Cabaret turns into circus

QMT reinterprets musical’s story with circus theme

Cast members rehearse at Macgillivray-Brown Hall.
Cast members rehearse at Macgillivray-Brown Hall.
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Theatre Preview: Cabaret @ Rotunda Theatre, March 27 - April 1

For their winter production, Queen’s Musical Theatre chose to delve into the Berlin stories of Fred Ebb and John Kander’s infamous Cabaret. From smoky parlours to lively dance numbers, Cabaret has it all—and QMT is ready to indulge. “I think Cabaret has a lot of relevance—the original was in 1966—and 40 years later it still holds meaning in society,” said Kat Sandler, ArtSci ’08, and director of Cabaret.

Due to its undeniable popularity, and its adaptation to film in 1972, which starred Liza Minnelli, Cabaret has been performed innumerable times, yet the originality of the popular productions is waning. “Cabaret has become quite cliché because of the movie— but really, it’s more of a subtle story that the movie puts on,” Sandler said. The result of this hesitancy towards typical reproductions of the musical is QMT’s re-envisioning, from the central concept to characters and staging.

“I thought it would be really neat to use a circus element,” Sandler said. “I think the circus is the ultimate form of entertainment.
“[Cabaret] is about escape, about an attempt to make life beautiful, and I think that really ties nicely into the circus concept, and into society today as we’re constantly trying to dream things up and make them more aesthetically pleasing.”

To achieve this circus-like atmosphere, and to establish the immediacy of Cabaret, Sandler has chosen an unconventional configuration for a big-time musical: theatre-in-the-round, in which the audience surrounds the stage on all sides. “It’s rare for student productions to be in-the-round,” Sandler said.

“But I found that working in-theround makes for a much more dynamic show. It forces you to think on your feet as actor and director, as much as it is more difficult for acting and directing.
“I think it allows for a connection with the audience that you don’t find with proscenium [stages, which are the most common setup]. It really gives them access to the world of the play.”

For actors like Johnny Soln, ArtSci ’06, who plays the elderly Herr Schultz, this experience was uncommon, yet it enhanced the performance of all involved.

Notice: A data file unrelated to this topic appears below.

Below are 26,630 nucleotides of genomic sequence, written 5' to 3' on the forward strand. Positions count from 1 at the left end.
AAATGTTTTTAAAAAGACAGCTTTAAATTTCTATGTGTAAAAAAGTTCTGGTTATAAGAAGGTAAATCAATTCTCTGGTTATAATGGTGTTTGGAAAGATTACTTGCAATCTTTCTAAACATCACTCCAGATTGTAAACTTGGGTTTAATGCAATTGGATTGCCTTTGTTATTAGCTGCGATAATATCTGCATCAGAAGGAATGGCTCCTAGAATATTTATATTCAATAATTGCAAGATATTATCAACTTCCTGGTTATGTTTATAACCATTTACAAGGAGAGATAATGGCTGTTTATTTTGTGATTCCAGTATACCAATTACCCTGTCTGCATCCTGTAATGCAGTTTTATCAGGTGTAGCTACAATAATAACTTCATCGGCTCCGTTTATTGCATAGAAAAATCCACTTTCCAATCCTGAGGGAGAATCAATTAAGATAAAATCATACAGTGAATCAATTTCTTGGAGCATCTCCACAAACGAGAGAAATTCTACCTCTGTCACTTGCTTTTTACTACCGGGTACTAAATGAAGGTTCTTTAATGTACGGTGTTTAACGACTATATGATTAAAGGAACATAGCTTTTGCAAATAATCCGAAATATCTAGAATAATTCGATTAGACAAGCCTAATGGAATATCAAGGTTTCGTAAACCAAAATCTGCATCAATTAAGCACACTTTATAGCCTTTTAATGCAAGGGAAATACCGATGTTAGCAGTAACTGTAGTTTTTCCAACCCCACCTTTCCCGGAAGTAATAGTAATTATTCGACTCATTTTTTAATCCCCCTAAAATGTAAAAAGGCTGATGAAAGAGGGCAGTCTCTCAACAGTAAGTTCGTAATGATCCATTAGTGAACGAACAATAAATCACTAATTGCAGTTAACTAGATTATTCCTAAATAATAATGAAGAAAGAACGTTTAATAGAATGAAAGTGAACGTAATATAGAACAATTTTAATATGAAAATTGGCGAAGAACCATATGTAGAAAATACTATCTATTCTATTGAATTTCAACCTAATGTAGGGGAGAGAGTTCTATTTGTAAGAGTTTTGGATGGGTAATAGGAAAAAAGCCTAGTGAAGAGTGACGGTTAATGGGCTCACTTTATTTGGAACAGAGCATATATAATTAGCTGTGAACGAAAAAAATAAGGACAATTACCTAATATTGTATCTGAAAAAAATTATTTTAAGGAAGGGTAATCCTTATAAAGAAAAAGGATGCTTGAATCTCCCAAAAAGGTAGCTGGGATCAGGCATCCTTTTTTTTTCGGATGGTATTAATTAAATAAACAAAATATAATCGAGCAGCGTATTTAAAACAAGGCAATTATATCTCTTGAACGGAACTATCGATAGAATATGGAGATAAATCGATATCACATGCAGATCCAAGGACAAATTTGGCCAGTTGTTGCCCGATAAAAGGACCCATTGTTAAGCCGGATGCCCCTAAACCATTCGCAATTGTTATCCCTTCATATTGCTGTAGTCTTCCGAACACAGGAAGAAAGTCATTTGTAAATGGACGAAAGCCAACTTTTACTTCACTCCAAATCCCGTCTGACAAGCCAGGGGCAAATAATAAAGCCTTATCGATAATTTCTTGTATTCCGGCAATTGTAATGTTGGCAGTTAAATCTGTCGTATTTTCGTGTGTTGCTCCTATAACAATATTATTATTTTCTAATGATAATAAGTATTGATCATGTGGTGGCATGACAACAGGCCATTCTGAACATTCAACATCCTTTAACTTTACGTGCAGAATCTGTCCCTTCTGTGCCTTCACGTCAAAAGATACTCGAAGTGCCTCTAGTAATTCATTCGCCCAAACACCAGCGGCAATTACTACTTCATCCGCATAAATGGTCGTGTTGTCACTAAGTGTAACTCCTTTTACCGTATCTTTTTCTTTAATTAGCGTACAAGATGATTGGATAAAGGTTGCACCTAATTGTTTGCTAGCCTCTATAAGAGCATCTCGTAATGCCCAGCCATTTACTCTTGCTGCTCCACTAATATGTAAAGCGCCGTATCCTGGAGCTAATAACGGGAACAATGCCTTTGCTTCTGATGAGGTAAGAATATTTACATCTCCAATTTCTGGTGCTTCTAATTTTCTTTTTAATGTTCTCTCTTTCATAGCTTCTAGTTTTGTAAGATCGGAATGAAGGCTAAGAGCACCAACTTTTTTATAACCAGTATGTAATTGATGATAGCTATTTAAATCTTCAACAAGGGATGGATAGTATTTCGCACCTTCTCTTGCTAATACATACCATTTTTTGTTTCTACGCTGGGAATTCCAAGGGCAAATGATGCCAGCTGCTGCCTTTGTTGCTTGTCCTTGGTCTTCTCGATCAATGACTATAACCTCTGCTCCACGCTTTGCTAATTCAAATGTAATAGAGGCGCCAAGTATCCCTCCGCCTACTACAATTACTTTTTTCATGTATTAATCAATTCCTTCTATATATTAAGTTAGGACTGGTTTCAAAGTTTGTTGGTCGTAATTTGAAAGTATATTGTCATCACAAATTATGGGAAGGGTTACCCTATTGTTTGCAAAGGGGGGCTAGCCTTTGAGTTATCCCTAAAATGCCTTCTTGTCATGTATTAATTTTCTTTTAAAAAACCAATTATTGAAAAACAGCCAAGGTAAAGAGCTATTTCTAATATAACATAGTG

“I’ve never been in-the-round before, but I found it very liberating. It challenges you as an actor,” Soln said.

“It’s about back-ting,” added Keith Bennie, ArtSci ’07, who plays the main character, Cliff Bradshaw.

“You have to act with every part of your body.” Not only is a circus-like viewing experience achieved through this configuration, but so is the immediacy of festive entertainment.

“The audience is going to feel like they’re in an actual Cabaret,” said Sarah Bruckschwaiger, ArtSci ’09, who plays the English cabaret singer, Sally Bowles.

Added Soln: “The audience becomes part of the spectacle themselves.”

Space and theme changes aren’t QMT’s only alteration, either. Under the direction of Sandler, significant character adjustments have also been made.

“We’ve done quite a bit to areas people wouldn’t touch,” Sandler said. “I think we’re taking calculated risks—but that’s the great thing about student theatre.”

The biggest character change for the cast is the role of the Emcee. As narrator and spokesperson for the play, Emcee is typically a focal point of most productions. However, for QMT’s production the part has been divided for two actors. Daniel Greer, ArtSci ’08, plays the male half of the reinterpreted Emcee, while Carly Heffernan, ArtSci ’07, plays the female half.

“It creates a whole new dynamic where the Emcees can interact with one another in a dialogue rather than a monologue,” Greer said. Despite the risks Sandler admits to taking with the production, the cast has wholeheartedly jumped on board: “The challenges that they’ve presented are vast, but I think the risks will pay off,” Bennie said. “This show has everything—it has dancing, it has singing, it has fighting,” Greer said. “And, it has fruit,” added Soln. “But I think the show will make people uncomfortable, challenge their conventions, and most importantly, make them think,” Soln said.

For Sandler, this, above all else, is the most important aspect of the play.

“The biggest misconception about Cabaret is that it’s an incredibly happy musical; it’s really quite dark—and I think there are parts of the play where the audience should feel uncomfortable because parts of our history are uncomfortable,” Sandler said.

“We don’t like to look at them, we don’t like to listen to them, and we don’t like to sing about them, but I feel that we need to face these things and theatre is an interesting medium by which to do that.”

“You always, as a director, want people to feel something about it—rather than going home to watch 24.” But to Sandler, and everyone involved in the production, the biggest reward has been the collaborative experience—the dynamic contributions of the cast and crew in the re-envisioning of a classic. “Working with students, the level of energy is amazing,” Sandler said. “Everyone has really thrown themselves into it, into these risks— and attempting something like this is only possible when you have people willing to take a chance on something crazy.”

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